Can Federally Funded Educational Institutions Get in Trouble for Helping Public Health Authorities Battle Coronavirus?

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Alisher Kassym, Associate Member, University of Cincinnati Law Review

According to the National Center for Education Statistics, there are 98,277 public schools and almost 50.8 million students in the United States.[1] Amidst the coronavirus outbreak, 37 states have decided to close public schools, which amounts to 72,000 schools being closed, affecting at least 37 million students.[2] However, closing schools is not the only way to mitigate the spread of the virus. Some educational institutions may disclose students’ personal information to public health authorities to facilitate the ongoing fight against the coronavirus. These disclosures may be problematic, as the federal law dictates that the educational institutions and agencies—barring few exceptions—cannot disclose and release students’ personal information.[3] Will educational institutions be punished for sharing students’ data, even if the purpose of the disclosure is to prevent the effects of coronavirus?

Family Educational Rights and Privacy Act

20 U.S.C.S. § 1232g, also known as the Family Educational Rights and Privacy Act (“FERPA”), is a federal law that applies to all educational institutions and agencies that receive federal funding under programs administered by the Department of Education.[4] Per FERPA, the educational institutions and agencies generally cannot disclose personally identifiable information from students’ educational records.[5] Noncompliance with FERPA’s rules may result in funding cuts for the violating parties.[6]

There are notable exceptions to the non-disclosure provision of FERPA. First, an eligible student can submit written consent to disclose personally identifiable information.[7] Multiple exceptions allow—but do not require—the release of information without consent from the students.[8] Out of the available non-consensual exceptions, perhaps the most applicable exception for the current coronavirus outbreak is health or safety emergency.[9] The exception permits disclosure of students’ educational records “in connection with an emergency [to] appropriate persons if the knowledge of such information is necessary to protect the health or safety of the student or other person.”[10] The language of the statute does not clarify what constitutes a health or safety emergency.[11]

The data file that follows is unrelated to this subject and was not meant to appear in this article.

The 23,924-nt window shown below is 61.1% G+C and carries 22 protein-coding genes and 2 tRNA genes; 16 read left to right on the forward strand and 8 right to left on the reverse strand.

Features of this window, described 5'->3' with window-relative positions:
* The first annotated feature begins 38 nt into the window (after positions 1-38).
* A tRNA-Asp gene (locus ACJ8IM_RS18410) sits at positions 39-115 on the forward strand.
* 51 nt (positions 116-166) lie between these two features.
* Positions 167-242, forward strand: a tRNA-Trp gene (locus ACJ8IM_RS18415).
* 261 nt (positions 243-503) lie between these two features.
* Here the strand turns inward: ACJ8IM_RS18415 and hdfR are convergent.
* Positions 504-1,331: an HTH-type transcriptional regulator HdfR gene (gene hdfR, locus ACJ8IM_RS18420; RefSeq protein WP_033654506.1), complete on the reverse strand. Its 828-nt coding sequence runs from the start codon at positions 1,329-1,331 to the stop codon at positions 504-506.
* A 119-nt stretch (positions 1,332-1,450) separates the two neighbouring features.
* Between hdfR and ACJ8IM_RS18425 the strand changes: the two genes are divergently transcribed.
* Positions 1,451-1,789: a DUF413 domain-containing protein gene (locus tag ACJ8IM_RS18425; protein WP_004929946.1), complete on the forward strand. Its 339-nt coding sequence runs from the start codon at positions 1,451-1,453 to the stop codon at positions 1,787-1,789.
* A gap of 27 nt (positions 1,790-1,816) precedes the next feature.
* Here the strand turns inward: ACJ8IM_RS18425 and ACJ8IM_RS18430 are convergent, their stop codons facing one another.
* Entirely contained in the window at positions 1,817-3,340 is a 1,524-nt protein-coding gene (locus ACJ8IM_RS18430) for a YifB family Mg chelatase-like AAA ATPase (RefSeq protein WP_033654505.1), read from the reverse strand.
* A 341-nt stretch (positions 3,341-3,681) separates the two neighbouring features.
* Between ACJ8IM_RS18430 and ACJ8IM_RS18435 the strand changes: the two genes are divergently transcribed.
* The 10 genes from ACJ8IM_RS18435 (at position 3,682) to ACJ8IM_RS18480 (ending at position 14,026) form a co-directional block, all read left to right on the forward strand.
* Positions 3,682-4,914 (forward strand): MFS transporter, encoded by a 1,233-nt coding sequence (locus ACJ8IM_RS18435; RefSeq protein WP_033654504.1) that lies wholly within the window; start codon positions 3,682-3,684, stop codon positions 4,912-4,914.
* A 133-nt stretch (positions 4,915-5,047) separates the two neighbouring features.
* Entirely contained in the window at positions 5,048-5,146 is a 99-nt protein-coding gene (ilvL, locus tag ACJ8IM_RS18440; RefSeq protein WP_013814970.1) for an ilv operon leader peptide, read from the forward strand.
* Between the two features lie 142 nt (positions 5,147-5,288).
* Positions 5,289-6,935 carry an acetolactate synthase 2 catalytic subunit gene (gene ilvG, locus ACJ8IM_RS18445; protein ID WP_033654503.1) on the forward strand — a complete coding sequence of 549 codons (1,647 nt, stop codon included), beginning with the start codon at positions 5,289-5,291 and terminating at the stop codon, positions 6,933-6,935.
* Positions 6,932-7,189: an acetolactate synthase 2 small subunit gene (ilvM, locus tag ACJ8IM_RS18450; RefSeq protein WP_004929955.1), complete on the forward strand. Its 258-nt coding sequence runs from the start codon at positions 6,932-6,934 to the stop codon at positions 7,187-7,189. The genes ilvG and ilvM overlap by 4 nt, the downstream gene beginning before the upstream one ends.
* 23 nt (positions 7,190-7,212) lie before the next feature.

It is safe to presume that, due to absence of federal guidelines, the educational institutions have discretion over qualifying events as an emergency. Before 1988, the Code of Federal Regulations (“CFR”) listed four non-statutory criteria for determining the application of the emergency exception under FERPA.[12] The CFR listed the following considerations: (1) seriousness of the threat to the health or safety of the student population; (2) the necessity of the information at issue to meet the emergency; (3) whether the parties receiving the information are in a position to address the emergency; and (4) time considerations.[13] In 1988, the Secretary of Education deleted those criteria, reasoning that educational institutions and agencies were capable of making the necessary determinations without the Federal regulation.[14] The discussion also hinted that the removed criteria would remain relevant.[15] Still, it became clear that institutions covered by FERPA were free to determine whether the emergency exception applied.

Discussion